- The earliest records, and all cylinders, used an up and down motion. The sound waves made the groove deeper
- Most monaural records have the wiggles going from side-to-side (toward and away from the spindle).
- A few early records, and all Edison records, used up-and-down motion.
- When stereo came along, they wisely decided to use 45 degree diagonal motions to record the left and right
channels. The diagonal slanting down toward the spindle is the left channel, and the diagonal slanting up toward
the spindle has the right channel.
- A mono record plays with equal volume and phase in both stereo speakers.
- When Dolby Surround is put on a record, the left and right channels are the same as above, the dialog
channel uses the side-to-side motion, and the surround channel uses the up-and-down motion.
- How does the record changer separate one record from the stack to drop it? There are two methods:
Some record changers required that a plastic insert (a spider) be put in the large hole to make the record fit
the standard .25" spindle.
- Most changers push the record to be dropped to one side. A key in the spindle keeps the
second record from moving sideways. When the record falls off the ledge in the spindle, it drops to the
- An overarm keeps the records level. A lever in the spindle pushes the record.
- A shelf holds the edge of the stack. A lever in the spindle pushes the record.
- An overarm keeps the records level. The cap of the spindle moves to one side to push all but the bottom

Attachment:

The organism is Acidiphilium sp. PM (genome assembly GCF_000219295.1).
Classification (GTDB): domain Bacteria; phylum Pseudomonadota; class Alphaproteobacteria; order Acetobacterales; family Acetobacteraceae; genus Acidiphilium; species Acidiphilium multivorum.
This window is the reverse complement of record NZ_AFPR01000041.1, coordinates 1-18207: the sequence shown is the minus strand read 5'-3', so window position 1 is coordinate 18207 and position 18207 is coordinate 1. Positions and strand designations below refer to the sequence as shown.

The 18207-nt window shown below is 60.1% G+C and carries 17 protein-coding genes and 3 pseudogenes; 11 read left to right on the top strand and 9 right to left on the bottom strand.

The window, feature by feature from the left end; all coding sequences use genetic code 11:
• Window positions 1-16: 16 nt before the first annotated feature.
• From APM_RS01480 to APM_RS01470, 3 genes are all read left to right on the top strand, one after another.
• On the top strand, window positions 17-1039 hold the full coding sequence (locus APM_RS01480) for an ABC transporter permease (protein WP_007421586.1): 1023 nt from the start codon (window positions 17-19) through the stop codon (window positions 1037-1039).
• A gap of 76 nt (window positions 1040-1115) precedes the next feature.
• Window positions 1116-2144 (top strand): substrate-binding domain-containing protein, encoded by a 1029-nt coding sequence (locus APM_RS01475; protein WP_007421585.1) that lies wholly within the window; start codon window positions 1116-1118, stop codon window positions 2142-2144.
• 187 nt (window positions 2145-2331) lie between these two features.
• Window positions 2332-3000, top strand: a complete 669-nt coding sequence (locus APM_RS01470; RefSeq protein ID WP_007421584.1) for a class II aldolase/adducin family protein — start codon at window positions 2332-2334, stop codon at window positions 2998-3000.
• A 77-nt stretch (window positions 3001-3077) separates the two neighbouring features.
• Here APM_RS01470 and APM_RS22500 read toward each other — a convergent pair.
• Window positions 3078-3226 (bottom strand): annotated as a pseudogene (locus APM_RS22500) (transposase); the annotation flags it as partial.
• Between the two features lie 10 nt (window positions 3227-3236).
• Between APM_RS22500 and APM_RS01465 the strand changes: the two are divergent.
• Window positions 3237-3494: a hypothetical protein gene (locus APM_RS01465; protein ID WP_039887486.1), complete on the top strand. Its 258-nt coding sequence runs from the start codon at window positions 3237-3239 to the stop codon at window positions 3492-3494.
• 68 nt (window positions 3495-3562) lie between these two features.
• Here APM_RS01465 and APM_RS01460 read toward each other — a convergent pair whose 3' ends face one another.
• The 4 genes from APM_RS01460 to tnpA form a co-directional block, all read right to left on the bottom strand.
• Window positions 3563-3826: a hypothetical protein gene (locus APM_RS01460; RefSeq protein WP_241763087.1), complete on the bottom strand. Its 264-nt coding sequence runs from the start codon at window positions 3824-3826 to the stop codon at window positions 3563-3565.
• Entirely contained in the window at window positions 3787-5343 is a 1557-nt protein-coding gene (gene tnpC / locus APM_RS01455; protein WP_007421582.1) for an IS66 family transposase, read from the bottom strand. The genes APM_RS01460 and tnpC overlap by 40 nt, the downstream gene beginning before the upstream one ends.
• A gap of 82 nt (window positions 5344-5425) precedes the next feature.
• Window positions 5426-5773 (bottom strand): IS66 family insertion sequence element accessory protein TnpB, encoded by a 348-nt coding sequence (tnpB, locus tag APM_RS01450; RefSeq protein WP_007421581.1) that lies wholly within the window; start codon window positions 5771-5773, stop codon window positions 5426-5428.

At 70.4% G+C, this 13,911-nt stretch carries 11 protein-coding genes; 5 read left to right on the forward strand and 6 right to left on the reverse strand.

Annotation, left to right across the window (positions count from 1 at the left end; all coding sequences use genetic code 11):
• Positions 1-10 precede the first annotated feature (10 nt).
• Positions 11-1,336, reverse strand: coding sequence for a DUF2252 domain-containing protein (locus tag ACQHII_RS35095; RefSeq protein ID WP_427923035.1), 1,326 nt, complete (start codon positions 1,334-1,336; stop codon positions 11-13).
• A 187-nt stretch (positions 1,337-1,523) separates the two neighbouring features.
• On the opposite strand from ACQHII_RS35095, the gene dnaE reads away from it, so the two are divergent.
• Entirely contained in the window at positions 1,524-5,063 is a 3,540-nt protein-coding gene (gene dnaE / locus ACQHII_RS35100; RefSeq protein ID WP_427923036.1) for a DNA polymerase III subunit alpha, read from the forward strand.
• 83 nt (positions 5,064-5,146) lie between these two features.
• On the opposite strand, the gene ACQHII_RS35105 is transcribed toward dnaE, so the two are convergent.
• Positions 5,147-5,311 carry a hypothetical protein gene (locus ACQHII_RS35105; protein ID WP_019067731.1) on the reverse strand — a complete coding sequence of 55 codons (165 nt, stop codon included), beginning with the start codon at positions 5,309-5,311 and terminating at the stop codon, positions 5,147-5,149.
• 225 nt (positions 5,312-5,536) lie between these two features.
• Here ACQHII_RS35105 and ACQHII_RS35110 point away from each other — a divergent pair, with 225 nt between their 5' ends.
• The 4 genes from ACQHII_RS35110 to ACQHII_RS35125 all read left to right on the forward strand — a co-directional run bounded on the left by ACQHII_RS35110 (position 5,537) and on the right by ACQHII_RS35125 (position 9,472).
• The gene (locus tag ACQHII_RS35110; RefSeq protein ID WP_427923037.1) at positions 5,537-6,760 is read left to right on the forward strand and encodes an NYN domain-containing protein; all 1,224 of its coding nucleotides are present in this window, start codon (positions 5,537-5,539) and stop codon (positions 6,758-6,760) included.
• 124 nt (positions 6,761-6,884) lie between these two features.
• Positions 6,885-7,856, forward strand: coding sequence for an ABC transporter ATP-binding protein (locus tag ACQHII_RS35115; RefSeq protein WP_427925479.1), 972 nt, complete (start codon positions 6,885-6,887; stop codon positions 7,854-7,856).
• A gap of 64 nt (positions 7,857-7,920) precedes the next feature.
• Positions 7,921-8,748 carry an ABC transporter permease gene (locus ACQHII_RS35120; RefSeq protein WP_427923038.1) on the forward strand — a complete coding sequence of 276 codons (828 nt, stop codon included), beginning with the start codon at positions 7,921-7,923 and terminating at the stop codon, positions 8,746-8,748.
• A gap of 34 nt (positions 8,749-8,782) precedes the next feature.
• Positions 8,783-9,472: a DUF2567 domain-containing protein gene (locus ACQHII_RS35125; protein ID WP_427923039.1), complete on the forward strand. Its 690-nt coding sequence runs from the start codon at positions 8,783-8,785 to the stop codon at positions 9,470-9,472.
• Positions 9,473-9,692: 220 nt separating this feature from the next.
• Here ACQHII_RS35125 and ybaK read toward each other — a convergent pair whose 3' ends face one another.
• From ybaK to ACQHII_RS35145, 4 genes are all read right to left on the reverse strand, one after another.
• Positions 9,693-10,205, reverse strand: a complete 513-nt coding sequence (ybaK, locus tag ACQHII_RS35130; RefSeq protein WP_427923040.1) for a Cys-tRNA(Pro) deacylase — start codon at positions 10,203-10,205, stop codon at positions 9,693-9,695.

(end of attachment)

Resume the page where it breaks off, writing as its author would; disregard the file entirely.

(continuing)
record, then a shelf retracts in the spindle to release the bottom record.
- A shelf holds the edge of the stack. A lever in the shelf pushes the record.
- A shelf holds the edge of the stack. It nods toward the spindle to push the record.
- A shelf holds the edge of the stack. The spindle nods toward the shelf.
- Another method grips the second record to keep it from falling:
- Grippers in the spindle hold up the second record. Three fingers retract to drop the bottom record.
- Two shelves hold up the stack. Slicer blades knife between the bottom two records, then the shelves
retract to drop the record. This tended to break records.
- Large hole 45 rpm records are dropped by retracting shelves, after knives slice into the space between
them to hold up the rest of the stack (This is why the very center of the 45 rpm record is thinner than most
of the label is).
- Why are there four speeds?
- Originally, 78.26 rpm was a compromise among several record companies to standardize on one speed. (They
used 70, 75, 76, and 80 rpm) It was necessary with shellac records to turn them this fast to get good sound.
And radio stations demanded a standard speed.
- With the development of vinyl records, a slower speed was possible, extending recording time. Columbia
used 33.33 rpm, a speed used for radio voice recordings for years.
- RCA decided that 45 rpm would deliver more fidelity than 33.33, but their design of the 45 record retained
the short playing time of 78 records. The speed 45 rpm seems to have come from a record lathe design originally
commissioned by guitarist Les Paul for use in pitch-changing effects.
- Each found a place in the market.
- 16.67 rpm was used only for Audio Books, until their speed was later changed to 8.33 rpm, and a special
player or adaptor was needed.
- Other speeds were used in the early days. Pathe used 90 and 120 rpm. Several other manufacturers used
speeds between 80 and 90 rpm.